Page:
saltconf 2014


todo I went to SaltCont2014 last week, and not only did I have a blast, it was one of the best and well organized conferences I’ve attended. I also was fortunate enough to be a speaker there, and I took the pre-conference training as well. All in all, it was very productive. Not because of my talk, or because of the training. It was the people I met and talked it that was the most important.

active directory authentication with salt


I typically manage two different authentication realms: Interal, usually Active Directory External, LDAP (OpenLDAP or now, OpenDJ) So at minimum, I have two completely separate authentication mechanisms for our FreeBSD/Linux system based upon their function Setting this all up in Salt was pretty easy so we’ll start with the pillar basics Pillar Data I have a few pillar values, ad-auth, ext-auth and is-public. AD Authentication Lets take a look at ad-auth:

tools have made me lazy er


I’ve finally become a dinosaur, near extinction. There are two problems I face: I’m not a cloudy-cloud person. I love hardware. I can’t keep up with how Linux does things. I’ll work on the first, becaused after we moved a datacenter 10 miles over one night, I really wished everything we had was in EC2. The second… I’m not going to at all. Let me explain. I was building a new KVM environment using oVirt, which so far has been pretty cool.

postgresql salt state


This post will not just be about how I’ve decided to manage our PostgreSQL servers, but my journey into Jinja templating. Tuning PostgreSQL is pretty much a neccessity (especially on FreeBSD), because out of the box its tuned for a small server with <1GB of physical memory. The default configuration (postgresl.conf) does not assume it will be a dedicated SQL server, which is fine with me. The convention I came across is to simply use pgtune.

the magic foundation annual convention


todo Since our Son (Owen was diagnosed with a congenital pituitary issue (Pan-Hypo-Pip for short), Michele had looked into attending the annual Magic Foundation Conference in Chicago IL. I, for one, would have nothing to do with it and had said “NO” each time it was mentioned. I was scared. Even right up to the conference. I was afraid of extrapolating from the worst case and being sad and depressed the whole time.

skeptical conference


I’m a big fan of the Scientific Method, so by transitive properties, so is my daughter, Caralyne :) While listening to my favorite podcast, The Skeptics Guide to the Universe, I just so happened to listen to the last minute of announcements (which to be honest, I usually skip (I hit FF right after Jay’s quote) which mentioned SkeptiCal Con. I’ve wanted to attend a conference like this for a while, and I sure as heck didn’t want to go all alone, so I asked Michele (crickets), posted in on Google+ (crickets), and then asked my sweet daughter.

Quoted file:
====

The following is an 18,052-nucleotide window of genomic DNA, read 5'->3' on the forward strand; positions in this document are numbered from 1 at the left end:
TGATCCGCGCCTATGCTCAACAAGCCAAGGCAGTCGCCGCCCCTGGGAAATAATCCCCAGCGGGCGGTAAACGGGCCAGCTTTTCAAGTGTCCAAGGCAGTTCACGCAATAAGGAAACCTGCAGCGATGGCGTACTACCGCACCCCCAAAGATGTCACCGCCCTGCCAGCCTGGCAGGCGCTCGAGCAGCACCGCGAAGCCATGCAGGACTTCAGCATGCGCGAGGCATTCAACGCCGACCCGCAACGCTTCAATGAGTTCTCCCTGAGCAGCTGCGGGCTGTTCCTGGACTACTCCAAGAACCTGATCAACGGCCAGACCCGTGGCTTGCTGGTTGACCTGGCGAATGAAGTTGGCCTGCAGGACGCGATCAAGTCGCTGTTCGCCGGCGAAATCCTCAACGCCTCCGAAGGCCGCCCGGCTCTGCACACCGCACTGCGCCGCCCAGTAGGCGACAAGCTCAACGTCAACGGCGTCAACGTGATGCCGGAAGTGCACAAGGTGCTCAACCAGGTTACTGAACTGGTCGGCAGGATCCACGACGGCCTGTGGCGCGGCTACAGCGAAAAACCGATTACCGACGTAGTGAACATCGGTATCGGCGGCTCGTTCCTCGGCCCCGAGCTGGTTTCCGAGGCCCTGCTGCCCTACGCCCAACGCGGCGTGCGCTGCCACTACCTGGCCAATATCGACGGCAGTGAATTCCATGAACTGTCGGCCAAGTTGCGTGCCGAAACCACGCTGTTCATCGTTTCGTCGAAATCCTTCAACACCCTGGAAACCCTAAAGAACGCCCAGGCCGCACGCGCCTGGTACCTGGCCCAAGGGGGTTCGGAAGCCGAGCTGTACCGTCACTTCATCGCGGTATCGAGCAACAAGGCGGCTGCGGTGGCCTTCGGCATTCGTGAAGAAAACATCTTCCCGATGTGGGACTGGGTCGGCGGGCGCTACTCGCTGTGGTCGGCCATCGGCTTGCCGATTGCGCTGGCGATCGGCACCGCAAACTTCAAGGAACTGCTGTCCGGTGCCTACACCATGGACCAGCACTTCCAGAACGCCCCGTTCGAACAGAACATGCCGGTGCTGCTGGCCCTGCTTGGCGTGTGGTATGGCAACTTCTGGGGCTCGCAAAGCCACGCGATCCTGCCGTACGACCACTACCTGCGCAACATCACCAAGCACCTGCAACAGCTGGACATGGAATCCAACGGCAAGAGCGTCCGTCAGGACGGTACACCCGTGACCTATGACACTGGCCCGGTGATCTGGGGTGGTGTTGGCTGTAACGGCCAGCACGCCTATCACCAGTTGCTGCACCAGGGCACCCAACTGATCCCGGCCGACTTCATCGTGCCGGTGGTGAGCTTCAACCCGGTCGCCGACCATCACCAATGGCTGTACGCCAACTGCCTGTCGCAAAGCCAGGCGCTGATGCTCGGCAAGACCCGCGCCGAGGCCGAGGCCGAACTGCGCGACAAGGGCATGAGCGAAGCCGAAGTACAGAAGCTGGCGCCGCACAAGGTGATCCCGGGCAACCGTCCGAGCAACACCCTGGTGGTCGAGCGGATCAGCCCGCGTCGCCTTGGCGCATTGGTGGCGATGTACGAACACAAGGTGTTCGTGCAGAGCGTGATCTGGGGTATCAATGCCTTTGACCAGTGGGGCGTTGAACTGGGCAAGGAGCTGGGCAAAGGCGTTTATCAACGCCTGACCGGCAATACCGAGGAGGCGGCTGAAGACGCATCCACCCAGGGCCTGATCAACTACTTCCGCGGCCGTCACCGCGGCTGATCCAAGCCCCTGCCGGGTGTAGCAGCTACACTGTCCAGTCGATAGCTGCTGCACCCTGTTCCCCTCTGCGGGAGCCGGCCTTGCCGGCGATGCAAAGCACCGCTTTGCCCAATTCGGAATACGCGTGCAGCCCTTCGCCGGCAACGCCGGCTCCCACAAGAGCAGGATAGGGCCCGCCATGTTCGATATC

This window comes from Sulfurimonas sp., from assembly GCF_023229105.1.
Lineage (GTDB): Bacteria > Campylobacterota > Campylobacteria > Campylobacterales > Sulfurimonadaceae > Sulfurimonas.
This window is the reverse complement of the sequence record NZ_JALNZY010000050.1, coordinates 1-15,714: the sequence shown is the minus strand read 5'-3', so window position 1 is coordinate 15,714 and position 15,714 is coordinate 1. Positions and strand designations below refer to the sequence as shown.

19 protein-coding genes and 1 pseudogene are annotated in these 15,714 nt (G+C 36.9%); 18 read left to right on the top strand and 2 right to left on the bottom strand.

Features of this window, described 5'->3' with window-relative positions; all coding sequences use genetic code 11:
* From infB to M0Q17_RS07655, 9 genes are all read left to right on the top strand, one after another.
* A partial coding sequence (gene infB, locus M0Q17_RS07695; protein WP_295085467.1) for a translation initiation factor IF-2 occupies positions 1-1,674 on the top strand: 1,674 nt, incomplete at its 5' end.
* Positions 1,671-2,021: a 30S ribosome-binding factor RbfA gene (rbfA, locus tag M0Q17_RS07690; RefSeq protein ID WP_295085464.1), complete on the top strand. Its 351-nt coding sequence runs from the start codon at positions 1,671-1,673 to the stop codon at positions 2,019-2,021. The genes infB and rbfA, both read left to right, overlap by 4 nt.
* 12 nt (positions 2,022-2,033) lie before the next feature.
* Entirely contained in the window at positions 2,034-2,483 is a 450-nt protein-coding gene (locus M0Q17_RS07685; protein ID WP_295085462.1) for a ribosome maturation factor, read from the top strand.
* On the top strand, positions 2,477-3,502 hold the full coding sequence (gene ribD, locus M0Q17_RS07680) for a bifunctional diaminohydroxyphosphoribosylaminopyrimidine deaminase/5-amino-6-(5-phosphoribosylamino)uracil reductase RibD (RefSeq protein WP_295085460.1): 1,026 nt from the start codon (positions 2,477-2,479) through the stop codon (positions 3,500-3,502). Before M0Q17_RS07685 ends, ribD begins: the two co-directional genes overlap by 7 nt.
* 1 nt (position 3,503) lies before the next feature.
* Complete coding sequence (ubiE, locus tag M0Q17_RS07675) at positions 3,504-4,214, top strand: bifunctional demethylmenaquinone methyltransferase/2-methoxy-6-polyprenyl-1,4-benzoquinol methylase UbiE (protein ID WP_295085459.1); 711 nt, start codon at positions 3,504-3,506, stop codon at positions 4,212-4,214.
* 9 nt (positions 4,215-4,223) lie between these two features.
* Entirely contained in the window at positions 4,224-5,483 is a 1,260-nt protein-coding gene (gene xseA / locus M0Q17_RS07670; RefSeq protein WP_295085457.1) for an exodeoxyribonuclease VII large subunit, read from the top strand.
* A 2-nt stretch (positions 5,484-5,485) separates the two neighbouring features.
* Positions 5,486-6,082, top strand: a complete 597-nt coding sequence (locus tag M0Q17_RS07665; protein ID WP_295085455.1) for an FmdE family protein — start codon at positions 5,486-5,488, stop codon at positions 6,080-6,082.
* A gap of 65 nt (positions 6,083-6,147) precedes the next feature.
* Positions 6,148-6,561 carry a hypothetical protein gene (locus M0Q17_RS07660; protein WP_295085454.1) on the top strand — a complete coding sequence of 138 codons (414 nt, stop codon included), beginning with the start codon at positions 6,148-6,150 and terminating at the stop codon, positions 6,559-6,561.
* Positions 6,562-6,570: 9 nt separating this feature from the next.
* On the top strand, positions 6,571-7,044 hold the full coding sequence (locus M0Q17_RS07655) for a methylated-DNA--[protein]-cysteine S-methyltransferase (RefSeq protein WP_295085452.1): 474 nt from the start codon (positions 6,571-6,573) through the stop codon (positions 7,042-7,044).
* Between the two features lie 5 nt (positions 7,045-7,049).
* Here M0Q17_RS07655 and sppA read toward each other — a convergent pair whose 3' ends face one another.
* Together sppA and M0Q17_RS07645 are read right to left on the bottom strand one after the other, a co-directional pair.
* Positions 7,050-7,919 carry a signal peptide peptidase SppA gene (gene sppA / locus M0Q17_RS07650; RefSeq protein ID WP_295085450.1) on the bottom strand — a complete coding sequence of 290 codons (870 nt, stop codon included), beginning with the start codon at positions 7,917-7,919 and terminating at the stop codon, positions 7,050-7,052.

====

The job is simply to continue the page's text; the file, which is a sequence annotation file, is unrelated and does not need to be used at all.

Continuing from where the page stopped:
auditing file access with samba and splunk

2013-05-08 | #Samba #Splunk

Preamble The other week, we had an issue with our working production data on our ZFS file servers. We have a running service that uses a CIFS share to extract file contents, read in a XML file, and then from that file, build out a directory structure based on a field in that order file. I won’t get into the horrible details, but we eventually discovered that this service does not halt or error an order if that field is missing!

building packages for freebsd


I have held out on building packages on FreeBSD for a long time. My experience with portmaster and portupgrade was not perfect, but it was pretty consistent, and I always knew how to recover from any failures. I normally had systems build packages via portmaster during the early am, or through some automated process that I didn’t have to look at. At this point though, pkgng has become a much better tool than the pkg_ tools, and while portmaster and portupgrade support registering packages with pkgng, I felt this was a good time to start building local packages for our infrastructure.

configuration management with salt stack


I’ve often made the remark that the open source community is a fickle crowd. There is always a new fork, or a new hot development team that everyone is clamoring to be involved in. I strive for stability, but I’m not going to stick with something for historical reasons. If I find a better tool, I’ll spend a good amount of time working with it before I call it production.

2tb hitachi drives and zfs


I’ve built a new file server at work so we can start phasing out the old ultra-scsi arrays we have. Since performance (and price) is valued more than actual space, my initial quote with iXsystems was for 26 1TB Drives ( HUA72201 ) with the assumption being that the lower platter density would provide better performance. I was not super satisfied with the results when I actually setup the ZFS array, and the best performance numbers I got out of it was about 250MB/sec